As the drying progresses, the rate of moisture loss decreases therefore shrinkage decreases. This decrease in shrinkage rate along with peak stress and stress reversal, not moisture loss, is detected by the present patent.
Both of these occurrences allow advancement of the dry kiln schedule prior to such an advancement being indicated by the moisture content of the kiln sample; the traditional method of monitoring the lumber and advancing the schedule. With advancement of the schedule taking place sooner because of shrinkage rate data and its indication of peak stress and stress reversal, the resident time of the charge is reduced. With reduced resident time, energy consumption is reduced without degrading lumber quality.
A computer program to be used with the invention for processing the shrinkage data, operates so that the length of the instantaneous short term slope will be reduced, as the kiln schedule is advanced. This accounts for the successively shorter periods in the schedule as illustrated in curve EMC of FIG. 8. Since some species take a shorter time to dry than others, the slope length will automatically be set according for each species.
During eight test runs the following factors were shown to have no effect on the results; initial moisture content range of the boards within a test run; position within the kiln; and type of grains or temperature. Because fifty percent of the lumber dried in the United States is oak and oak is also the hardest domestic lumber to dry, the test species were predominately oak. Maple, being an easy species to dry, was also tested. It was shown to display the same characteristic shrinkage curve as oak did, indicating that both ring porous and diffuse porous species behaved similarly. See FIGS. 12 and 13. This is not surprising since all lumber dries in the same way, the surface first then the center. This sets up the same basic stress patterns during drying. Therefore the same shrinkage patterns develop in all species during drying. The present invention is based on measuring the material response resulting from drying stresses which are all based on the known fundamental behavior of lumber. The invention does not monitor the coincidental roughly parallel processes of moisture content reduction, as do moisture content based systems.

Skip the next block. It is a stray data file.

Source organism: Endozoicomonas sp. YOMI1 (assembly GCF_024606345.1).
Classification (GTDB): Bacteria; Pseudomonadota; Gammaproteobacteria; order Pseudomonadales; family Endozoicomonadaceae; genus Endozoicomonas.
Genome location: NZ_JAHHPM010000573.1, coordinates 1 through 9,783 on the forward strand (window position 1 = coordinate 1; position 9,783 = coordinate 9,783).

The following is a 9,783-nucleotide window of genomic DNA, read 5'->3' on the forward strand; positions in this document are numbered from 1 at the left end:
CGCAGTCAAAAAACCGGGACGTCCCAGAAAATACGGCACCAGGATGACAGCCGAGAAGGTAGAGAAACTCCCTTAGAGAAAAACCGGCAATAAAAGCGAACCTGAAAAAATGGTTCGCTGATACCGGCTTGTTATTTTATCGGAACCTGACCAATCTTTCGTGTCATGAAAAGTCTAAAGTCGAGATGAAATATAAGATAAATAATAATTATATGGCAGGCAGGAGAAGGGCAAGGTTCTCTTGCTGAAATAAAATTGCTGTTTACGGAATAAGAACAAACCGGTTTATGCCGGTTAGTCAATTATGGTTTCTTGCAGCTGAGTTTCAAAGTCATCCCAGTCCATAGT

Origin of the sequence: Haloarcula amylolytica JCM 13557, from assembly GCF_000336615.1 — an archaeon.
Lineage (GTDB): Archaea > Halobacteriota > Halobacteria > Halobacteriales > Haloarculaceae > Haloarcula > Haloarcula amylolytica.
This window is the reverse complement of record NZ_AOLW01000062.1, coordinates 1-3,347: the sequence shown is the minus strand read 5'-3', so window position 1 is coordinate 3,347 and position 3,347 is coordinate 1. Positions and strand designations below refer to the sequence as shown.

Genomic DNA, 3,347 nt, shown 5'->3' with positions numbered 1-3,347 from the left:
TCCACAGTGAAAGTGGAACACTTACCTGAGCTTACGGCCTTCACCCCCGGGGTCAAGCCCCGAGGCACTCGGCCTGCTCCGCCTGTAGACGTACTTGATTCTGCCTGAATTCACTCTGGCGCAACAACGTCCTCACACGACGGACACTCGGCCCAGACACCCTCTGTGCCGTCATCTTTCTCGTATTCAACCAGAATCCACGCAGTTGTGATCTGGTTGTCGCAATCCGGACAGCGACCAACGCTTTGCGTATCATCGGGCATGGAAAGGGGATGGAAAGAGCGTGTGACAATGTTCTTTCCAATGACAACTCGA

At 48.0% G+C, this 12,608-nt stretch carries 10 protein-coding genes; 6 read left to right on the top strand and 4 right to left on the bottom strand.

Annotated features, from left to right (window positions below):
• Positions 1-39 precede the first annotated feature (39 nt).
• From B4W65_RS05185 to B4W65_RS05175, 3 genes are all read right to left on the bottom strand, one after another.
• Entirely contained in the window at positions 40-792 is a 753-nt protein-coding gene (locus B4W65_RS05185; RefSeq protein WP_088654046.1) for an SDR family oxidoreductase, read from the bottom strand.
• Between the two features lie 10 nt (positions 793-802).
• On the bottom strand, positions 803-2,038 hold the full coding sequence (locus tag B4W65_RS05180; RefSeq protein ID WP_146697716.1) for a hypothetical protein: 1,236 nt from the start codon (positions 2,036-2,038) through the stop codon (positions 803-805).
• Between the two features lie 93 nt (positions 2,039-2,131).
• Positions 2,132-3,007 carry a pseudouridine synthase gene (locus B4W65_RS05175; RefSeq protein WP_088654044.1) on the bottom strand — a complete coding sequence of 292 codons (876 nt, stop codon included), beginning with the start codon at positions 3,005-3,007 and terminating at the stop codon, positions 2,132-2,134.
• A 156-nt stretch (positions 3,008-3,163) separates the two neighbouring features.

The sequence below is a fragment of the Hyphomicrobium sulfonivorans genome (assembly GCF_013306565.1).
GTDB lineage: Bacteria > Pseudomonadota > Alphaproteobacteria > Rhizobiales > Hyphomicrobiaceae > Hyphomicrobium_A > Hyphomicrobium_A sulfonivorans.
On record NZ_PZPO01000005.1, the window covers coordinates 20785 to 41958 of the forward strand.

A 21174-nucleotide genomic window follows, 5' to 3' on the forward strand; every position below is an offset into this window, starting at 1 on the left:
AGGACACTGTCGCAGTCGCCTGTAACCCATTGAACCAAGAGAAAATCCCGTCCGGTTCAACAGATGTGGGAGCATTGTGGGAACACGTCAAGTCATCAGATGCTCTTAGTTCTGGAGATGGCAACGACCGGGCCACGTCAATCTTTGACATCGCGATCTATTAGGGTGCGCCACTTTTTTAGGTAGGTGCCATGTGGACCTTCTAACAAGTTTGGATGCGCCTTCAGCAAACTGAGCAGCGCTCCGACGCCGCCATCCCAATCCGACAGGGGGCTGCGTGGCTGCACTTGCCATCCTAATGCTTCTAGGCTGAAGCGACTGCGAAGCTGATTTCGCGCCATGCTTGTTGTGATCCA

A pilot study was conducted involving a control load and two other loads, one faster than the other and advanced using the shrinkage as the control parameter. This involved closely inspecting 3,000 BDFT (board-feet) of red oak lumber after drying for quality, using a nondestructive ultrasonic analysis. The statistical analysis of the pilot charges and the control showed that there was no significant increase of drying defects in the pilot charges. The first pilot run had reduced visual quality compared to the control run. For the second pilot run, the initial advancement was delayed one day and had markedly superior visual quality as compared to the control run.
The drying times for the two pilot runs were reduced 27% and 36% respectively. This demonstrates that the present invention can reduce the drying time with no increase in defects.
Three additional red oak charges, one hard maple and three red oak charges for the comparative pilot study were run. FIG. 11 shows a charge which displays the difference in the curves for tangentially-oriented grain and radially-oriented grain. Both curves display the same general characteristic pattern on which stress levels can be seen. FIGS. 12 and 13 show the same characteristics for hard maple. FIG. 14 displays a shrinkage curve for one pilot run with the long term and instantaneous or short term slopes used for decision making.
The apparatus of the invention includes four main mechanical parts as shown in FIGS. 1 and 2. The apparatus includes a Linear Variable Differential Transformer (LVDT) 10 for converting mechanical movement into electrical signals to a computer 12. The LVDT 10 is of known design and is mounted into a mounting bracket 14 by a set screw 16. The LVDT has a core rod 18 which extends into the LVDT 10 and which is attached to a second mounting bracket 20. The core rod 18 is locked into position relative to the mounting bracket 20 by a locking nut 22 to maintain accuracy. It is the relative movement between the core rod 18 and the LVDT 10 which produces the strain measurements. Both mounting brackets 14, 20 have a penetrating leg 24 which is driven into the surface of the board to produce a positive contact between the lumber and the LVDT assembly. Both mounting brackets also contain an elongated screw slot and screw 26 to attach the mounting brackets to the lumber and allow for any shrinkage between the screw and penetrating leg without allowing the legs 24 to be pulled from the board. This hardware may be plastic to avoid harm to saw blades during later use of the wood.